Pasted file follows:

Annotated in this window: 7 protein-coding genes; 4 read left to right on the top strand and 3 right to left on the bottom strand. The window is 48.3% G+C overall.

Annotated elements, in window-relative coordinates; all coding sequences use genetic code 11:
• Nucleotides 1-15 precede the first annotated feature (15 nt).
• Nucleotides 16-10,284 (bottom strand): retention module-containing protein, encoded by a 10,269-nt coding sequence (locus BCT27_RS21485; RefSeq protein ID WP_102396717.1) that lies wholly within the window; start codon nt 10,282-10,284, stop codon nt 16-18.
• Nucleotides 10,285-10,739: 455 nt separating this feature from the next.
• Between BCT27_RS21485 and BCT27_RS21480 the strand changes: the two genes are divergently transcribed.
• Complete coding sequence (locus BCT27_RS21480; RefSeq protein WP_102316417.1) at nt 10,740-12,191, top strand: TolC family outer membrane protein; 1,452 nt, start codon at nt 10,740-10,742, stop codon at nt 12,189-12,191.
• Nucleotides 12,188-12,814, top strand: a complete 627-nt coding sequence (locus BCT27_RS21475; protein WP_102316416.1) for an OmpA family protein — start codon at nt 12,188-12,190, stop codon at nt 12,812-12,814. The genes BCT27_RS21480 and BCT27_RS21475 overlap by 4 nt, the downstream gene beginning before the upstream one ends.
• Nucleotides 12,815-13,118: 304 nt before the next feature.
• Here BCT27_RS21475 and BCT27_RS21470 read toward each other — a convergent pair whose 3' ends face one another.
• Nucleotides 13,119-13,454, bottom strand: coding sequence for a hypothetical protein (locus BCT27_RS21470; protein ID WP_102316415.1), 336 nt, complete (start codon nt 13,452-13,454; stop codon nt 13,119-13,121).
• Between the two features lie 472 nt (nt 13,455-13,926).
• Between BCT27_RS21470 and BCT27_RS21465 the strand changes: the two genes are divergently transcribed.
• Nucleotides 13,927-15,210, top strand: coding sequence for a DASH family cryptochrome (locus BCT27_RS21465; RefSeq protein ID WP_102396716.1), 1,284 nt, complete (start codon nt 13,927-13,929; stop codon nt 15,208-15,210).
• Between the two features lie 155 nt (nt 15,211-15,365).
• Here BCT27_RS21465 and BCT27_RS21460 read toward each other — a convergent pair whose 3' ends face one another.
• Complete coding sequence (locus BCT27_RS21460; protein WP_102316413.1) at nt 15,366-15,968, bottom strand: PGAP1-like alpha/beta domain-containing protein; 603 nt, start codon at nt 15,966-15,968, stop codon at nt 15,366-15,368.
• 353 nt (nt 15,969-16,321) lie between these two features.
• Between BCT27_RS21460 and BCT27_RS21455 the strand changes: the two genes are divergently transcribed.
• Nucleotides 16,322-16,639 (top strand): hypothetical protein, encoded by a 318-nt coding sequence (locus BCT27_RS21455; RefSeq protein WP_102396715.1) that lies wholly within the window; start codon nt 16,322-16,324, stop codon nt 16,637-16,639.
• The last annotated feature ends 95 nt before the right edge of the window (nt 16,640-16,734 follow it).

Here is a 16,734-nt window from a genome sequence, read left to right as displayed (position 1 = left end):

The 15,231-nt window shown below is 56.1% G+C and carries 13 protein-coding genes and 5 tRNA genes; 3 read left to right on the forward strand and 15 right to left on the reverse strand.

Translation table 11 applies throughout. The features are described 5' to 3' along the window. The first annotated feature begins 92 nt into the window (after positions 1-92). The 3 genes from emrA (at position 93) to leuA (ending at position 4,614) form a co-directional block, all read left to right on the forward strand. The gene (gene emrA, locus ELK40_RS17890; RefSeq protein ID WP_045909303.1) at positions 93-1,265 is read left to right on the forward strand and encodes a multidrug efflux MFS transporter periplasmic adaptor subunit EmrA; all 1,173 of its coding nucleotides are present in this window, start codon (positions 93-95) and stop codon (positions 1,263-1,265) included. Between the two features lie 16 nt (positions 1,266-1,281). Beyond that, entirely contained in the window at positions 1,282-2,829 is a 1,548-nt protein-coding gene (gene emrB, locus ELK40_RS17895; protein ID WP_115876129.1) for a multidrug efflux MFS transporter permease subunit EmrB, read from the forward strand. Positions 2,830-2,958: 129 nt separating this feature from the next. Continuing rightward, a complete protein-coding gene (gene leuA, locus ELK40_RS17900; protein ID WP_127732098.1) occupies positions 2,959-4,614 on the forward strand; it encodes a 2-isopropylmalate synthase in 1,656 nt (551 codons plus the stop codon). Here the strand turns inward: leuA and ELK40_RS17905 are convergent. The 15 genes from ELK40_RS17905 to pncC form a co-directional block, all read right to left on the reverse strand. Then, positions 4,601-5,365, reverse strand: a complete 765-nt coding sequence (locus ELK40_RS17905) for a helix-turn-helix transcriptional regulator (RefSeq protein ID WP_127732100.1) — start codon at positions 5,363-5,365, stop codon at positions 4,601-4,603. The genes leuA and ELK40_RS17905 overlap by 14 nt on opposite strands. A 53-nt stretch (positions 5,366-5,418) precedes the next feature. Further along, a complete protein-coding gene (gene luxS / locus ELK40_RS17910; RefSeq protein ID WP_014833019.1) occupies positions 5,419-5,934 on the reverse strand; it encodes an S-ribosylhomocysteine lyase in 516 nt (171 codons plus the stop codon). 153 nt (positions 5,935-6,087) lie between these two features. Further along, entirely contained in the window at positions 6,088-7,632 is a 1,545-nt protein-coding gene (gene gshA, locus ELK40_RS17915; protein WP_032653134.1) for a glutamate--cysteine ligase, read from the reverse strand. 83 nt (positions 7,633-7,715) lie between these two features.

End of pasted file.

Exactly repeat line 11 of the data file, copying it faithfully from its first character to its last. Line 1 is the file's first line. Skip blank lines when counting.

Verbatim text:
• Nucleotides 13,119-13,454, bottom strand: coding sequence for a hypothetical protein (locus BCT27_RS21470; protein ID WP_102316415.1), 336 nt, complete (start codon nt 13,452-13,454; stop codon nt 13,119-13,121).